Respect and Dignity

June 25, 2011

Yesterday my dear friend and director of the Down Syndrome Guild of Greater Kansas City, Amy Allison, sent me an email that simply said in the subject line “Your next blog post topic!”  The text read, “Love this” with a link to We Expect Respect.  I read Terri Mauro’s “We Expect Respect” and joined in this particular conversation about respecting individuals with disabilities and their families. I’ve been on a soapbox about this for about twelve years now. Yes, that coincides with the birth of my daughter Rachel who has Down syndrome.  This morning I awoke to find this facebook post The Bitter Truth.  So I expect God is giving me a shove to write about this very subject today.


We have come a long way you might say. This is true but a great deal of this long road had to be legislated.  One example – in 1975 parents of children with disabilities celebrated the passage of IDEA (Individuals with Disabilities with Education Act).  Before that time, children with disabilities such as Down syndrome were turned away from public schools because the public school system, paid for by o ur tax dollars, did not have to educate children with special needs.  Tragic – that in the United States of America where “We the people”  are granted our freedoms under the constitution, more than just one someone thought it was okay to “not” educate thos e with disabilities. Years of fighting, advocating and working resulted in this landmark legislation.  However, legislating morality is tough. Yes, I chose that intentionally because this is a matter of morality. If we as a people had done the right thing to begin with, there wouldn’t be a law to make you include those with disabilities in public education.  That was just 36 years ago.  In my opinion, the law is ambiguous. It inherently promotes a spirit of “us” against “them” but I go back to my primary premise regarding IDEA:  We should not have had to legislate educating students with disabilities. What does that say about treating all people with respect and dignity? I will not hop on my soap box about how this law is not being followed or funded or rejection of those with disabilities by private schools because that is not today’s topic. As Timothy Shriver said in “The Bitter Truth ” changing laws and rules is necessary but not sufficient.”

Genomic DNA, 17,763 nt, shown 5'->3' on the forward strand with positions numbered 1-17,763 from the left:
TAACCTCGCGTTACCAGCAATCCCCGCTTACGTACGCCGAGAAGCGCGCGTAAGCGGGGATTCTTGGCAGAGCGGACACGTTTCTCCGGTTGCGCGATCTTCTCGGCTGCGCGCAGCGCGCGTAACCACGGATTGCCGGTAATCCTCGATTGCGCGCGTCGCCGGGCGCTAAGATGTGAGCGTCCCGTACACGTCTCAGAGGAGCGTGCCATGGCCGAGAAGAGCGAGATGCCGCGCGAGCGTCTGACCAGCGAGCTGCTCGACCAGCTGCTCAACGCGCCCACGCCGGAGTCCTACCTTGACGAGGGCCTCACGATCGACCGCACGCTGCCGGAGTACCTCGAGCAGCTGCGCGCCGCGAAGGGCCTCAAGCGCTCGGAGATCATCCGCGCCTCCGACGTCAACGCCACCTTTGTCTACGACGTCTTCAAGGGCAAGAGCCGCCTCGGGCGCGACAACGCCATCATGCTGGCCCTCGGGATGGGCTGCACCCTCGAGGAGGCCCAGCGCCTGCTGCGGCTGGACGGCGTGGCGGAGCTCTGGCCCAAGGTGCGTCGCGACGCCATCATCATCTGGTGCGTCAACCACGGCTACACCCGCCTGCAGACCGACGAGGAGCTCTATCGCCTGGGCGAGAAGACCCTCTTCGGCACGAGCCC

My focus today is changing hearts and attitudes in order to grant dignitiy and respect to individuals with intellectual disabilities. Those of us with children with disabilities should not have to worry that our child will be turned away at the preschool soccer program or Vacatin Bible School. We should not have an anxiety attack about asking for something for our child at school because we are afraid they may retaliate against our child and we can’t be there every minute to intervene. We shouldn’t cry on our bunk at  church camp because our child was not included with the other children in their talent act and not a single adult intervened.  The other day I was at the pool and a little boy was having a fit. No other description is apt. He was having a fit!  I really didn’t think much of it because that’s just kids and sometimes that happens. His grandma looked at us and said, “He isn’t just misbehaving. He has autism.”  I told her it was okay – no worries, but I wish she hadn’t felt like she had to explain. I’m sure more than one person has dressed her down.